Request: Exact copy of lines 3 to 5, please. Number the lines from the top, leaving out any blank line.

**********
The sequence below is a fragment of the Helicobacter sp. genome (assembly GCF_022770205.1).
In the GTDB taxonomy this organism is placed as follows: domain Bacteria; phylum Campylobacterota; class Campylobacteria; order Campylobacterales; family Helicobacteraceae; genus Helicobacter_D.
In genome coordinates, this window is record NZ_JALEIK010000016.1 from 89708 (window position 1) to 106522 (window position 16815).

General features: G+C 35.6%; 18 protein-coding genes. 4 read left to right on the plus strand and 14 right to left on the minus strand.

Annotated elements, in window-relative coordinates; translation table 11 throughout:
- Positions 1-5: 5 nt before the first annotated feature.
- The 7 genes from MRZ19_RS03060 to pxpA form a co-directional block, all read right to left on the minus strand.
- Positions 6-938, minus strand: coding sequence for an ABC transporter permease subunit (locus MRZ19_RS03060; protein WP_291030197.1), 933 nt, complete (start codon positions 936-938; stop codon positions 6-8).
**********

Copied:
In genome coordinates, this window is record NZ_JALEIK010000016.1 from 89708 (window position 1) to 106522 (window position 16815).

General features: G+C 35.6%; 18 protein-coding genes. 4 read left to right on the plus strand and 14 right to left on the minus strand.

Annotated elements, in window-relative coordinates; translation table 11 throughout: